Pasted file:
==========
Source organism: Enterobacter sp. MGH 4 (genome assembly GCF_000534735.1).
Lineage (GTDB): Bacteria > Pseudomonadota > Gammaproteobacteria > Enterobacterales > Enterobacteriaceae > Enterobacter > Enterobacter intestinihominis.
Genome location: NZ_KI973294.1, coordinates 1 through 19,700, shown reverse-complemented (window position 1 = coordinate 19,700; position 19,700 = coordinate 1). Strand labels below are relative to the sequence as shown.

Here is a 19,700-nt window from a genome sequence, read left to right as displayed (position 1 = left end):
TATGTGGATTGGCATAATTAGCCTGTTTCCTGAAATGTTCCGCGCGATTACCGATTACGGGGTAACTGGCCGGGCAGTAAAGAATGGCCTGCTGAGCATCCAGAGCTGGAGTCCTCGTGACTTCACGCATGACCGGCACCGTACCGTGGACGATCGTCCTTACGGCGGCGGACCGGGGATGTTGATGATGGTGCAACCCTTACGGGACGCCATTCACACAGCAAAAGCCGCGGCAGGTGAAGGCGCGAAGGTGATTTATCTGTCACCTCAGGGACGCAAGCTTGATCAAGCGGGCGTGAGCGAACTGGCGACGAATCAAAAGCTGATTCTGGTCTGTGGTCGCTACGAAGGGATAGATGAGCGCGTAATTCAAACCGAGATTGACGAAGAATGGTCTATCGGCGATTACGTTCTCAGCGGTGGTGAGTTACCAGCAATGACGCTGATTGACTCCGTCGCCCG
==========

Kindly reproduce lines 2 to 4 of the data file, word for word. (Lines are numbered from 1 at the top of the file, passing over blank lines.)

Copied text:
Lineage (GTDB): Bacteria > Pseudomonadota > Gammaproteobacteria > Enterobacterales > Enterobacteriaceae > Enterobacter > Enterobacter intestinihominis.
Genome location: NZ_KI973294.1, coordinates 1 through 19,700, shown reverse-complemented (window position 1 = coordinate 19,700; position 19,700 = coordinate 1). Strand labels below are relative to the sequence as shown.

Here is a 19,700-nt window from a genome sequence, read left to right as displayed (position 1 = left end):